The references to and quotes from the local archive recur throughout the sequence which was written over twenty years and indicates that Olson was prepared to demonstrate and put into practice his view about how history should be done. As someone who has spent many happy hours with the archive, I am fascinated by Olson’s use/appropriation of primary sources and his confidence in spelling out his practice throughout Maximus.

I’m sure that many people would argue that Olson was an anachronism and that his archival verse hasn’t actually led anywhere. This may be so but there are other important poets who have done the past as a way of ‘informing’ the present.

John Matthias

I could write for a very long time about Matthias because he is one of the five most accomplished poets currently at work with the English language. He does several things very, very well but I ammost attracted to his work that focuses on aspects of the past because he manages to modify and intensify our historical consciousness. I’ll try and explain this a bit further- we all have some notion of various periods in the past and for the English terms like ‘Elizabethan’ or ‘Enlightenment’ conjure up a specific group of images and thoughts about what things might have been like during the time that those phrases refer to.

I’ve written before about ‘Laundry Lists and Manifestos’, ‘Kedging in Time’ and the ‘Trigons’ sequence but now I’d like to use them try and demonstrate the ways in which my sense of certain terms have gained greater depth. I like to think of ‘Laundry Lists’ as an extended riff on the sadness of the list throughout history. This is the third poem in the sequence;

We have the record of the stranger's deeds, his wily ways,
His journey home when washed and dressed and
celebrated at the court of Alcinous. We have the history of
Abram's offspring after Babel. But Shem and Ham and Japheth,
Gomer, Jadai, Gavan, Tuval, Meshech, Tiras, Riphath,
Togarmah and many others on the J & P lists might as well be
Coat and tie and shirt and trousers on the one Nausicaa left at home
That floats up on a foreign shore right now.
Of Nausicaa little else is known (though more has been
surmised.) She went on with her wash.
Zeus and Yahweh went on to become Suprematists
(The empty squares of cities not, as Kasimir Malevich
Was to say, mere empty squares.)

Here we have Homer, the Old Testament and post revolutionary Russia lightly woven together so have cause to think again about these three reference points. The poem does many things but in particular but it takes a number of these points and ‘re-works’ them in surprising ways to the point where my way of thinking about them has changed which is odd because my thoughts about and notions of the past are fairly fixed.

The same effect is achieved with ‘Kedging’ which is presented as a tribute to Matthias’ mother-in-law but is also a very astute take on what could be called our national consciousness in the early part of the last century. Briefly the terms that I’ve had to modify are ‘Casement’, ‘Scapa Flow’, ‘music hall’ ‘Hitchcock’ and ‘John Buchan’ as well as ‘code breaking’ (which is one of the most durable myths that we like to tell ourselves.) All of these are presented with great skill and intelligence with a refreshingly different scrutiny. It’s also a poem that seems to be burying itself deeper into my head.

‘Trigons’ is a longer and perhaps more ambitious sequence about cognition and perception but featuring specific times and places during the last century, Corfu in the late thirties and during WWII, London during the Blitz, Berlin, Moscow, Paris in 68, California all of which offer us a mostly musical / literary take on the century but also use aspects of each location to say something deeper about place and the passing of time.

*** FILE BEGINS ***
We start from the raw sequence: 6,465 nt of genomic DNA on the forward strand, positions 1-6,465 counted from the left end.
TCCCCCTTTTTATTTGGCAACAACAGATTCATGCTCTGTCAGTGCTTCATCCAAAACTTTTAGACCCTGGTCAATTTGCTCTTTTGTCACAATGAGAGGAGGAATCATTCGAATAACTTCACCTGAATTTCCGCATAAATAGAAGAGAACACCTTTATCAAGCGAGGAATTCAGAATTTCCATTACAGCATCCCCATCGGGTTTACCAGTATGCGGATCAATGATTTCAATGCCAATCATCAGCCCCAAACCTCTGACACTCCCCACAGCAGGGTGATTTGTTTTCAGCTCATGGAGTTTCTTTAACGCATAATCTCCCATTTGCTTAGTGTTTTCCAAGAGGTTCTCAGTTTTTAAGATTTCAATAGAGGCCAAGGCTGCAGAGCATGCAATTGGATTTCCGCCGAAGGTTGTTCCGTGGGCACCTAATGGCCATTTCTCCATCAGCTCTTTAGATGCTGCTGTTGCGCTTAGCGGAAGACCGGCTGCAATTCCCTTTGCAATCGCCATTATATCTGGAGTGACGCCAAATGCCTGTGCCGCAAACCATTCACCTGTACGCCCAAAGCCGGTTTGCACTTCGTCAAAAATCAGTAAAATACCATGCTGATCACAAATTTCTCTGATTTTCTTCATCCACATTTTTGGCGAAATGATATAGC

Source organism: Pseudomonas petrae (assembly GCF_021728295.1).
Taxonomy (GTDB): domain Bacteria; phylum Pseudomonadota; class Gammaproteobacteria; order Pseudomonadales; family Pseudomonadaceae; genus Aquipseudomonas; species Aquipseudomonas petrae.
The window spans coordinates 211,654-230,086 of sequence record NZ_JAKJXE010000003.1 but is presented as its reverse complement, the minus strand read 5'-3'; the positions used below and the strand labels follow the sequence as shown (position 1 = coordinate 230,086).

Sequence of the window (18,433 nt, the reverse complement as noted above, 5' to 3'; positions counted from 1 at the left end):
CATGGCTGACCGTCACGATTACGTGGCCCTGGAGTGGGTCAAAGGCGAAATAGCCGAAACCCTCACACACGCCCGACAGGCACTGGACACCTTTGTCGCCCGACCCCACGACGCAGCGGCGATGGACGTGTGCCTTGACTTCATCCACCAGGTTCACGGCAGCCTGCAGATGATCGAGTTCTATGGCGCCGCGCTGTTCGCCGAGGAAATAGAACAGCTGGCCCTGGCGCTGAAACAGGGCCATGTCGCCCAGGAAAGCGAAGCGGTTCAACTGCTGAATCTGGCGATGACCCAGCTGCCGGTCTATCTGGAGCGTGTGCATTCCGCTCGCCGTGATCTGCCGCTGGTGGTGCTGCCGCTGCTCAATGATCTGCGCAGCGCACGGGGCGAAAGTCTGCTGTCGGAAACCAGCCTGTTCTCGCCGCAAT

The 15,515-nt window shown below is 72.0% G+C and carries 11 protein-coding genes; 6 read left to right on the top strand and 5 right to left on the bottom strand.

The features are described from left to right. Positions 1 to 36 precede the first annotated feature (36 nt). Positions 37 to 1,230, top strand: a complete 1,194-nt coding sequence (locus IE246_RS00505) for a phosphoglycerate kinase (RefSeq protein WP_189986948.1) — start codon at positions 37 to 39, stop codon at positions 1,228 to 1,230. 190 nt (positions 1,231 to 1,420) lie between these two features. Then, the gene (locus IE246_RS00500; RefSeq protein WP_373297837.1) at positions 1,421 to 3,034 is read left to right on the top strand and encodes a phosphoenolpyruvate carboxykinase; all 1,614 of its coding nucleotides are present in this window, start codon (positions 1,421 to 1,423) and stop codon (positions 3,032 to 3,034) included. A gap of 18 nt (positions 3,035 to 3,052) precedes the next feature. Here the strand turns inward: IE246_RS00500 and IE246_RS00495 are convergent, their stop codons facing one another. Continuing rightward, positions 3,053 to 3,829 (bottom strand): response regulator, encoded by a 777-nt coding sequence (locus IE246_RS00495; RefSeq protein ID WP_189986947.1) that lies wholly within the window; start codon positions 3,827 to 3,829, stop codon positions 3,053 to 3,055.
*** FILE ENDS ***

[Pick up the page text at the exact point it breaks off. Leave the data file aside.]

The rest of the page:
Incidentally, here’s a chapter from the ‘Salt Companion to John Matthias’ which is a very perceptive analysis of the role of music in the work. It’s good to see that Matthias is beginning to get the attention that his work deserves.

Geoffrey Hill

Hill does history oddly, the most obvious candidates for poems as history would be ‘The Mercian Hymns’ and ‘The Mystery of the Charity of Charles Peguy’. The first of these is written in the voice of Offa and is partly set in early medieval Mercia but also flits in and out of the present. It is brilliant, one of the most important poems since 1945 but I’m not entirely sure that Hill is doing history here, it seems more likely that he’s doing key aspects of the nation and the inherently violent structuring of power.

‘Charles Peguy’ is described as “my homage to the triumph of his ‘defeat'” and this is much more directly historical but only in the sense of providing context. This is the opening of the ninth poem in the sequence:

There is an ancient landscape of green branches-
true temperament de droite, you have your wish-
crosshatching twigs and light, goldfinches
among the peppery lilac, the small fish

pencilled into the stream. Ah, such a land
the Ile de France once was. Virelai and horn
wind through the meadows, the dawn masses sound
fresh triumphs for our Saviour crowned with scorn.

Hill would argue that he isn’t attempting to do history but he is still a historical poet by which I think I mean that particular elements of the past are almost soaked into all of the poetry. Hill’s academic expertise lies in 16th and 17th century England and there are recurring personalities and events referred to in almost every publication- the first and second world wars, the fate of the Jews during WWII, religious martyrs (especially Robert Southwell and Dietrich Bonhoeffer). There is a didactic feel to some of this but the history that Hill does is about providing context to what he has to say rather than adjusting our view of the past. ‘The Triumph of Love’ which is as brilliant as the Offa sequence is about our moral and spiritual recovery after the two world wars (hence the title) but it is much more about the nature of our moral landscape than about those terrible events.

I’m not sure that I’ve got very far with this other than to demonstrate the nature of some of the attachments that poets have to the “mythus, deposits, matiere, ethos, whole res of which the poet is himself a product”. In the near future I’ll give some thought to the role of poet as a maker of the historical record with specific reference to Jones, Spenser, Milton and Marvell.